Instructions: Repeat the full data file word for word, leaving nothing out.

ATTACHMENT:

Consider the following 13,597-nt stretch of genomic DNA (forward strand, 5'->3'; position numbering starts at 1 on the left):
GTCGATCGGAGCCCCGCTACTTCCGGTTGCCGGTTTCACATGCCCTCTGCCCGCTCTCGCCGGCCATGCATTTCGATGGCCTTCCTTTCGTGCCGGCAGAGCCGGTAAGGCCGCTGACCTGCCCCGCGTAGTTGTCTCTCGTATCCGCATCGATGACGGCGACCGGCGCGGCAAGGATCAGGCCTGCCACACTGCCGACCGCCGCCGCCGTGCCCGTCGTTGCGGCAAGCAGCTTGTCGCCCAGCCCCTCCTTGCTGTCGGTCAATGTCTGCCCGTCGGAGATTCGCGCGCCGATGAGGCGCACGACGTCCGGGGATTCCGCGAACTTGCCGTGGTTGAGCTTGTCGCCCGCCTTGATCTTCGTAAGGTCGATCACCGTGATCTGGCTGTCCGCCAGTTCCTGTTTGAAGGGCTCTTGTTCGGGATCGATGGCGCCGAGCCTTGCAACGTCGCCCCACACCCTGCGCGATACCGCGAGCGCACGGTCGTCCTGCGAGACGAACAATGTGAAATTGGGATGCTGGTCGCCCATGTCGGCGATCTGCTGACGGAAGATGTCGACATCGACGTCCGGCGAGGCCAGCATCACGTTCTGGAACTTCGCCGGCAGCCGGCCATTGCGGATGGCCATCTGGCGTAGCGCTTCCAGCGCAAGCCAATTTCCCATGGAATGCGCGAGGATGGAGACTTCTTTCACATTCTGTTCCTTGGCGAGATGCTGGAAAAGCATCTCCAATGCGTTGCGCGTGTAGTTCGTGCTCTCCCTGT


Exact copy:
Consider the following 13,597-nt stretch of genomic DNA (forward strand, 5'->3'; position numbering starts at 1 on the left):
GTCGATCGGAGCCCCGCTACTTCCGGTTGCCGGTTTCACATGCCCTCTGCCCGCTCTCGCCGGCCATGCATTTCGATGGCCTTCCTTTCGTGCCGGCAGAGCCGGTAAGGCCGCTGACCTGCCCCGCGTAGTTGTCTCTCGTATCCGCATCGATGACGGCGACCGGCGCGGCAAGGATCAGGCCTGCCACACTGCCGACCGCCGCCGCCGTGCCCGTCGTTGCGGCAAGCAGCTTGTCGCCCAGCCCCTCCTTGCTGTCGGTCAATGTCTGCCCGTCGGAGATTCGCGCGCCGATGAGGCGCACGACGTCCGGGGATTCCGCGAACTTGCCGTGGTTGAGCTTGTCGCCCGCCTTGATCTTCGTAAGGTCGATCACCGTGATCTGGCTGTCCGCCAGTTCCTGTTTGAAGGGCTCTTGTTCGGGATCGATGGCGCCGAGCCTTGCAACGTCGCCCCACACCCTGCGCGATACCGCGAGCGCACGGTCGTCCTGCGAGACGAACAATGTGAAATTGGGATGCTGGTCGCCCATGTCGGCGATCTGCTGACGGAAGATGTCGACATCGACGTCCGGCGAGGCCAGCATCACGTTCTGGAACTTCGCCGGCAGCCGGCCATTGCGGATGGCCATCTGGCGTAGCGCTTCCAGCGCAAGCCAATTTCCCATGGAATGCGCGAGGATGGAGACTTCTTTCACATTCTGTTCCTTGGCGAGATGCTGGAAAAGCATCTCCAATGCGTTGCGCGTGTAGTTCGTGCTCTCCCTGT